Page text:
Month: November 2014

What Does It Mean To Be Human?

I returned to being atheist on Jan 2014 after having been Christian for a bit more than 3 years from 2010 Nov – 2014 Jan. I’d probably write about why the conversion in another article, but the question that dawned upon me when I made the decision to become atheist again was, how do you want to play the game of life?

For the next few months since becoming atheist again, the thing I wanted to do most with the rest of my life, was to be more human. Solving this would be a huge hurdle in finding sustainable satisfaction in life.

Many self reflections into the past has always bothered me on how much I’ve de-humanized over the years.

To provide context on who I was before – My grandmother always kept saying that out of all her grandchildren I was the one who had the most “人情味”, which roughly translates as was the most human (eg. thoughtful, authentic, empathetic). My mother always said that I just loved being in the company of crowds. My sister once remarked how the brother she used to know was a warm human being that really cared. I had a high school friend who I met up with after not seeing for a long time who said he remembered me as someone who really had a passion in life, being interested in many things.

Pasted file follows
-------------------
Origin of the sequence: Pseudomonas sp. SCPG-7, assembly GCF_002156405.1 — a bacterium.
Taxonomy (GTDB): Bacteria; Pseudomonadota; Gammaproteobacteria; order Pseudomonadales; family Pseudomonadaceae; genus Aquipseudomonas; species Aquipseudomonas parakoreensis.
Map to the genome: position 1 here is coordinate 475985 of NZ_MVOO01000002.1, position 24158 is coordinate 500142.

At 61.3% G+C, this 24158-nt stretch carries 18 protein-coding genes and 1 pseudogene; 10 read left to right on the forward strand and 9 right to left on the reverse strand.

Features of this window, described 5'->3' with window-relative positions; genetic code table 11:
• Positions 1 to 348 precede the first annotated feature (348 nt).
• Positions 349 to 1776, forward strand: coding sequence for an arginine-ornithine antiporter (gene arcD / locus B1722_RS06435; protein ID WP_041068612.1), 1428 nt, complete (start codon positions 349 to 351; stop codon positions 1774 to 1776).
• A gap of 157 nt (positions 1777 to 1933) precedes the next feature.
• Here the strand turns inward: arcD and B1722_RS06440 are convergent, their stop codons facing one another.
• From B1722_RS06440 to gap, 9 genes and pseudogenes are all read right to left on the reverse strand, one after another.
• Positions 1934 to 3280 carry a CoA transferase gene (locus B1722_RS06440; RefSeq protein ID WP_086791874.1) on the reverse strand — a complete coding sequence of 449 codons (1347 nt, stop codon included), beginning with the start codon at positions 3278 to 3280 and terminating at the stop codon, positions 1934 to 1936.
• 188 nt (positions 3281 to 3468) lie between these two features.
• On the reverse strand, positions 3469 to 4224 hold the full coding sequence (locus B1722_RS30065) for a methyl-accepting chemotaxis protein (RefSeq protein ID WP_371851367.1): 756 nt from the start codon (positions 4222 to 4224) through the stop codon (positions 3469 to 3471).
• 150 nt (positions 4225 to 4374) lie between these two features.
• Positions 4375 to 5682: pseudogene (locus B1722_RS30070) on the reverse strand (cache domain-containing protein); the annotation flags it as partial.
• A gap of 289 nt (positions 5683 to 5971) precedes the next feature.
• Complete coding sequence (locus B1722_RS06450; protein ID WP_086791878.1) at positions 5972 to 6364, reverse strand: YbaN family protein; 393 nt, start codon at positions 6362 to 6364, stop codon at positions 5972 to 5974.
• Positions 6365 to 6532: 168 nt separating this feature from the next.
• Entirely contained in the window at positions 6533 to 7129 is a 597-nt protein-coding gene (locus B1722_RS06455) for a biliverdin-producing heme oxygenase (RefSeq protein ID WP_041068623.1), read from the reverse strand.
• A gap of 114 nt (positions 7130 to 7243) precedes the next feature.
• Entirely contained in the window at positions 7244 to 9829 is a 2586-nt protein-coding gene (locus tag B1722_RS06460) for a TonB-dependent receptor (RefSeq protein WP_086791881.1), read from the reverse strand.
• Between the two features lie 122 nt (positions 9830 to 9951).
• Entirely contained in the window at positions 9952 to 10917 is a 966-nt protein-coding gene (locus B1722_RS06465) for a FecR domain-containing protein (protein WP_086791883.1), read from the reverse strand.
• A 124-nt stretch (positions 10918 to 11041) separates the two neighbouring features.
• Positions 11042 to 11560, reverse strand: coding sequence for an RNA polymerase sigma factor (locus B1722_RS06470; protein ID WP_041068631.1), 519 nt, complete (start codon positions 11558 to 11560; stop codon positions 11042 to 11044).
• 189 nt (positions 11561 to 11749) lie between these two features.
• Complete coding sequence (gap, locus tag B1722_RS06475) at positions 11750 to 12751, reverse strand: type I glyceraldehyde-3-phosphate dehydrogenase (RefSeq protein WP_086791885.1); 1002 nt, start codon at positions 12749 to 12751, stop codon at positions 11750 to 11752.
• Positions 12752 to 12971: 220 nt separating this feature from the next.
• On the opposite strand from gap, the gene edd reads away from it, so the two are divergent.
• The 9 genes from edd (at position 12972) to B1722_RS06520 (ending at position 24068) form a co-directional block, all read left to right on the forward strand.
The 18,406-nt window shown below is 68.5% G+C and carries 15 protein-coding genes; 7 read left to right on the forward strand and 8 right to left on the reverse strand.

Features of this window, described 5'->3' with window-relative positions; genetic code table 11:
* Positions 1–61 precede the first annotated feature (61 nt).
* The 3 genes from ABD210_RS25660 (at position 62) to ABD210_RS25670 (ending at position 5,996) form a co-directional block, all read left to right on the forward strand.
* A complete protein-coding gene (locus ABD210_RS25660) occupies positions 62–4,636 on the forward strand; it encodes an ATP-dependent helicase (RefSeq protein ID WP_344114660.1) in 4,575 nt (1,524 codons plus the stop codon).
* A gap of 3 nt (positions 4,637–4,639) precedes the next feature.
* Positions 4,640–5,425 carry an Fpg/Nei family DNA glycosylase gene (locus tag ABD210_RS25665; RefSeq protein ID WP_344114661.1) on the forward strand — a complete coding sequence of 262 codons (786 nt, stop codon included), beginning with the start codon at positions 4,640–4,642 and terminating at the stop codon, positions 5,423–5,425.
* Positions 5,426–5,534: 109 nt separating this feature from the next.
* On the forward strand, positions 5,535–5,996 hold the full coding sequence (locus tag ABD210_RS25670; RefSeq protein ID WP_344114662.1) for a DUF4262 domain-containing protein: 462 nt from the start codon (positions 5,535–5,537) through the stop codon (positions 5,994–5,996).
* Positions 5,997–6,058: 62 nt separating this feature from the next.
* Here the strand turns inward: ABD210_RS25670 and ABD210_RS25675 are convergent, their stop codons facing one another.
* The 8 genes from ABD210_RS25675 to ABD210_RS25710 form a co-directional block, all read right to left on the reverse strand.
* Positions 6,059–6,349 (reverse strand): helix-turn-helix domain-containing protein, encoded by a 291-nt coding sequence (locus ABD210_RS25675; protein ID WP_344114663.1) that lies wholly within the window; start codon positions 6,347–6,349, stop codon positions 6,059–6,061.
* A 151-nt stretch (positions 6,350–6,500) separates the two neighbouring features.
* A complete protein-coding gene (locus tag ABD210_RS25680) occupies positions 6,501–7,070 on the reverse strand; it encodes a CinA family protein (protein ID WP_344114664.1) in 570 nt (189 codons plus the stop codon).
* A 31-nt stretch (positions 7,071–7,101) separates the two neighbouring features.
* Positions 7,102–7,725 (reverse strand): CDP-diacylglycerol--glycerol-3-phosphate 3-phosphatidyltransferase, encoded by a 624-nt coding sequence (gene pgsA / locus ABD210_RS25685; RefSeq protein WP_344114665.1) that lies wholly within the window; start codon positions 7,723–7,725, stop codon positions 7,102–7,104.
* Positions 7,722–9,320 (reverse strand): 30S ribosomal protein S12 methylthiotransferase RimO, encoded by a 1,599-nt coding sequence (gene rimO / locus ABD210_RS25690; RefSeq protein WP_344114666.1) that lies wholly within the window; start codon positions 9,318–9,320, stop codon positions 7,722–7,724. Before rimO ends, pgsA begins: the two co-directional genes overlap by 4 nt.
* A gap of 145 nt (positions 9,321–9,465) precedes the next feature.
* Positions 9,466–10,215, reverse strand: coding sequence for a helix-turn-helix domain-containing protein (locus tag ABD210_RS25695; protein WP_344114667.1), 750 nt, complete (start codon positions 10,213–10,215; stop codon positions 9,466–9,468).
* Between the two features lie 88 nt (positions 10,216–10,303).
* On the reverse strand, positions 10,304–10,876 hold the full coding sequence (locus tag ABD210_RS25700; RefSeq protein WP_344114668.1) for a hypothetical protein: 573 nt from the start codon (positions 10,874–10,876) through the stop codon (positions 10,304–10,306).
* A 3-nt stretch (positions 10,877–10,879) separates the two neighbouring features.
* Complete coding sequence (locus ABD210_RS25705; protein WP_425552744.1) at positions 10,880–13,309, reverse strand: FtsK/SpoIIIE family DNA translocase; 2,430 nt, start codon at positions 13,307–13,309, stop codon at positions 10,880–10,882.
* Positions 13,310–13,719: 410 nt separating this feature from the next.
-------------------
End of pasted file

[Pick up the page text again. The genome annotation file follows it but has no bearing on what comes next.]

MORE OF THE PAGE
I’ve always wanted to be like a fairy in a sense that I’d just fly around crowds and light the whole room up with joy, laughter and love. It’s just who I am. And I think I let myself not be a fairy over the years for fear of how others would view me (eg. questions about my masculinity) or hurt me.

And I’ve always been interested in many things. This is also something I’ve let myself not do over the years for fear of being seen as wishy washy, and also for fear that a shotgun spread of time, energy and effort on multiple interests simultaneously wouldn’t get me anywhere in life.

And the anywhere in life I want to get myself into, is freedom. Freedom to be a fairy and free to pursue many interests in life without fear of any repercussions that would threaten my survival. This fear is very strong because before I can be financially free and really not give a crap about losing opportunities just because people’s biased views deem me not worthy of opportunities after revealing who I am, not revealing who I am is essential to getting opportunities to get myself financially free as soon as possible.